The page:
For a customer we should do a bunch of sites build with Drupal. Multisite is not possible because of different hosting solutions.

Would creating a custom distribution work out for that case? Is it possible to make a "private" distribution not listed on Drupal.org?

  • Sounds more like a Composer-based multi-site. I guess private distros are not possible on drupal.org.
    – leymannx
    Feb 11, 2019 at 11:20
  • How it will work with composer-multisites when each site will be deployed individually? And how with updating them?
    – Max
    Feb 11, 2019 at 11:35
  • Ah OK, I overread that, different hosting solutions. Still, I'd go for Composer and a version-managed custom profile. Why do you want a distribution?
    – leymannx
    Feb 11, 2019 at 11:46
  • My hope was a easier update and change management.
    – Max
    Feb 11, 2019 at 11:49

3 Answers 3


On drupal.org, a distribution is a single download containing Drupal core, contributed modules, themes, and pre-defined configuration. You could create a distribution locally, using the same tools used on drupal.org to create a distribution, but that would involve creating a drupal-org.make file using drush make, which is a command removed from Drush.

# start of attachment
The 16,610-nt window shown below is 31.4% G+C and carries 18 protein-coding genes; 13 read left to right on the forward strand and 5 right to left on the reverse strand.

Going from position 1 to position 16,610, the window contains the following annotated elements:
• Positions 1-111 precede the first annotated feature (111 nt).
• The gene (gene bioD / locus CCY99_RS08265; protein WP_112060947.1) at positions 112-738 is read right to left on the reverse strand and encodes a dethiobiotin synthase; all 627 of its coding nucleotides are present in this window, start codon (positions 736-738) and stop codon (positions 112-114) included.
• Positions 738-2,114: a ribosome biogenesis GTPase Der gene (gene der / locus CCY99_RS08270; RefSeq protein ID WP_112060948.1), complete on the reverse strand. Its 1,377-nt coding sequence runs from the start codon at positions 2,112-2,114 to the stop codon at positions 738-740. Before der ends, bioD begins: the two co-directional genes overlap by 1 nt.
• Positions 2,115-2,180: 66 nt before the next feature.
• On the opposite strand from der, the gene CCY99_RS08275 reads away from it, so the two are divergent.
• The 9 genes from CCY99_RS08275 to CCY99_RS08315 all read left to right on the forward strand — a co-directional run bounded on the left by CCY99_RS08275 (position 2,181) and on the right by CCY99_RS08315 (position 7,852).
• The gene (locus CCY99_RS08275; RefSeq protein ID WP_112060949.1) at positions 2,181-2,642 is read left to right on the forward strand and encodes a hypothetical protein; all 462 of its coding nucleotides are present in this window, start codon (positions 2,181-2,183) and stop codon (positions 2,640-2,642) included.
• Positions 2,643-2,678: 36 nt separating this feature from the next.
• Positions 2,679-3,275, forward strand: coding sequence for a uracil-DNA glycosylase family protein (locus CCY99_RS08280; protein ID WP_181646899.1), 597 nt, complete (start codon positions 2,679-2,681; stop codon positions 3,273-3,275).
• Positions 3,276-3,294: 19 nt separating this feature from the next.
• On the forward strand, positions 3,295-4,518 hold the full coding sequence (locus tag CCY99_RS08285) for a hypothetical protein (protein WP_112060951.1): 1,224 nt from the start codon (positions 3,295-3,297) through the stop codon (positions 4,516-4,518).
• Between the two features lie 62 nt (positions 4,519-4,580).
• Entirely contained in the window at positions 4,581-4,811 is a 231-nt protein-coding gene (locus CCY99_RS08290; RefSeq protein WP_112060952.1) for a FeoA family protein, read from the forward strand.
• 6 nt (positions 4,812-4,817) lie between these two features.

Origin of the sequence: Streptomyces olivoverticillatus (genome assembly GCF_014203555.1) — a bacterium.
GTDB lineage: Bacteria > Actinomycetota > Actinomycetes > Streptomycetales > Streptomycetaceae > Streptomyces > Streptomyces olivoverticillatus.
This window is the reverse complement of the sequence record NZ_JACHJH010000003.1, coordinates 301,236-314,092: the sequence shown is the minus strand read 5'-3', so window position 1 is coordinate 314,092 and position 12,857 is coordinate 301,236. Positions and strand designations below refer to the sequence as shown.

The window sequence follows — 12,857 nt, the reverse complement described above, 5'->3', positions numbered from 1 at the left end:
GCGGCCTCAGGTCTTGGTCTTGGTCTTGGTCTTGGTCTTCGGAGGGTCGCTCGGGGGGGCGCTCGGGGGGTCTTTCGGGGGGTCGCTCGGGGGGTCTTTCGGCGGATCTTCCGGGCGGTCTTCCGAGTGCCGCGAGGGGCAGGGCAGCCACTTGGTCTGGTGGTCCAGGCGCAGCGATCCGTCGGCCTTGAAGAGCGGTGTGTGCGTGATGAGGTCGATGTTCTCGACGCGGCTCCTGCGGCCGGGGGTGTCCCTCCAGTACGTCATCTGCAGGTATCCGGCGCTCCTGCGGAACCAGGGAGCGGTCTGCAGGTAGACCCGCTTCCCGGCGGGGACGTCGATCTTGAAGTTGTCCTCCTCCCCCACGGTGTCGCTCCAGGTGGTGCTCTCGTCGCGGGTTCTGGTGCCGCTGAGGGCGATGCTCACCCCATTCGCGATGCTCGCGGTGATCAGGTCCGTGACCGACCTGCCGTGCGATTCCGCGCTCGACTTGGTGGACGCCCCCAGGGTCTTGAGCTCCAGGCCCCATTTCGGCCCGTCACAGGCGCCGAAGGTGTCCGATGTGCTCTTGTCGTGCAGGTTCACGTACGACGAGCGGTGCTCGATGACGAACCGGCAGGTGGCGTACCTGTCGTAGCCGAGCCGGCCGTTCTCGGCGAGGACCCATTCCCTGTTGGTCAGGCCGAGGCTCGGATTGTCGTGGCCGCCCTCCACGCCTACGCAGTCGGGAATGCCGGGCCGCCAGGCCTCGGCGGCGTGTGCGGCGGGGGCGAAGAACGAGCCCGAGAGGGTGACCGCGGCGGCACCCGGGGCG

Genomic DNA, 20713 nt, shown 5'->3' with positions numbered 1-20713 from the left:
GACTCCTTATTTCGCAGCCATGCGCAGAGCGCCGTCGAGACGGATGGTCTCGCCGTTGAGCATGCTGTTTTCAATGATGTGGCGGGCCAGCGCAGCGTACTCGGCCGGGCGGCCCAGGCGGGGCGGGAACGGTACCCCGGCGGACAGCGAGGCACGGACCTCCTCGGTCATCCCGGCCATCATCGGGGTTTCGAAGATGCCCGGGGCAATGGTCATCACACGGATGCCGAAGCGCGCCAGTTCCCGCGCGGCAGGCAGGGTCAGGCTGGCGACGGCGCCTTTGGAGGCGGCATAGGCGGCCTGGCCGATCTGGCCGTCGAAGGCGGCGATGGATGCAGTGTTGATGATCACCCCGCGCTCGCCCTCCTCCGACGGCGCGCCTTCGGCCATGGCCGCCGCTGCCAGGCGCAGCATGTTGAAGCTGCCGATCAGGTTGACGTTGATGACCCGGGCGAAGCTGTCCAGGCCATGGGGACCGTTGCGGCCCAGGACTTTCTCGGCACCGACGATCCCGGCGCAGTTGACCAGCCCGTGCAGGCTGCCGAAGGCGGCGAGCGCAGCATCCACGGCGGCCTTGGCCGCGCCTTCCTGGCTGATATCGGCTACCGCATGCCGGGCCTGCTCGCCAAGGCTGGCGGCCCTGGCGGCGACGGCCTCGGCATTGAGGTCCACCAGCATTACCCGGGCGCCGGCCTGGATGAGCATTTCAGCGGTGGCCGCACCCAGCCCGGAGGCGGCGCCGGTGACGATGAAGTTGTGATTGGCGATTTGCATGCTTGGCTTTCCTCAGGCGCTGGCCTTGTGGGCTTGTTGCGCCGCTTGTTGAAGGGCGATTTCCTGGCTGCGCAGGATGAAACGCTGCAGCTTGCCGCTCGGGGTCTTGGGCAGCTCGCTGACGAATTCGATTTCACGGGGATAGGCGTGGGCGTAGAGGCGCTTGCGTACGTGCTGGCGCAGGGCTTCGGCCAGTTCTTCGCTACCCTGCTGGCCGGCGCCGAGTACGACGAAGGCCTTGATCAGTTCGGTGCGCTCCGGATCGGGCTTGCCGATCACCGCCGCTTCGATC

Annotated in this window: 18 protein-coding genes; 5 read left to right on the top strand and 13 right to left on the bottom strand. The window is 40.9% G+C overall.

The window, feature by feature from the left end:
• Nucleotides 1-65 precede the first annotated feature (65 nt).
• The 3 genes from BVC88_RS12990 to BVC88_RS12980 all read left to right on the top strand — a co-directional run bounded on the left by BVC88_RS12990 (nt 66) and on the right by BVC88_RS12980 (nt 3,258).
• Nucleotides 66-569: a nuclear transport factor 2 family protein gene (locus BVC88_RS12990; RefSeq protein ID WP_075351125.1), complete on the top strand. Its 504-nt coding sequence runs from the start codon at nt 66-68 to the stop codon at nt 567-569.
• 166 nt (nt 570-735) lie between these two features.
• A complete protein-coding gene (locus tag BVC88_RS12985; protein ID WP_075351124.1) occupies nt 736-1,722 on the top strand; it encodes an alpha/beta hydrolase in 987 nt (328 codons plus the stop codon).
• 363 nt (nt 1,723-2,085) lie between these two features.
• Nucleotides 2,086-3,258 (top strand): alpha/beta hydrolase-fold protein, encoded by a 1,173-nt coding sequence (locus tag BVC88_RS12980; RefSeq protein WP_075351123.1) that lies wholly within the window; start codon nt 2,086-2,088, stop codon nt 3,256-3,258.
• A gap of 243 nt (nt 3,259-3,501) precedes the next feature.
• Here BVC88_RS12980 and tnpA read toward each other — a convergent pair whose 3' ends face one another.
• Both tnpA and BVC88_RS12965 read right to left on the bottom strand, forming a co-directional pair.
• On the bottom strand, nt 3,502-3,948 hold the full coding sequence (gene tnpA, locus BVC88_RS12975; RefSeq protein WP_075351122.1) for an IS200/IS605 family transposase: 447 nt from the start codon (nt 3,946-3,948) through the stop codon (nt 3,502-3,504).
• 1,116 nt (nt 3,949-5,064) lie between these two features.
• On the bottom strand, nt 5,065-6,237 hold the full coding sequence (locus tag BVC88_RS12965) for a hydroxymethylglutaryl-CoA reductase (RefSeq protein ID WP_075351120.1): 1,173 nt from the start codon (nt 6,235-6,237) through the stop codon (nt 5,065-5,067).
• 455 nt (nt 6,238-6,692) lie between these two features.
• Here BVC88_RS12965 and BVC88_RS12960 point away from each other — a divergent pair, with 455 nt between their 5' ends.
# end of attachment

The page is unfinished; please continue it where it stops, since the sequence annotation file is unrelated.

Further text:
Instead, as Drush itself suggests, you should use Composer. Create a composer.json file, locally, and add all the dependencies (including modules) you need with composer require. If then you need, for example, to create specific content types, roles, taxonomy terms, or other entities, you could create an installation profile, as described in How to Write a Drupal 8 Installation Profile. Using an installation profile doesn't work for already created sites, but for sites you still have to create, a custom installation profile helps in building a site.

As example of what an installation profile can do, see the content of the core/profiles/standard directory, in particular the config directory, which contains the configuration files necessary to create the default entities you normally use on the default Drupal installation. The install/node.type.page.yml file is a configuration file that defines a node content type. (The filename is important for Drupal to understand it's a node content type.)

langcode: en
status: true
dependencies: {  }
name: 'Basic page'
type: page
description: 'Use <em>basic pages</em> for your static content, such as an ''About us'' page.'
help: ''
new_revision: true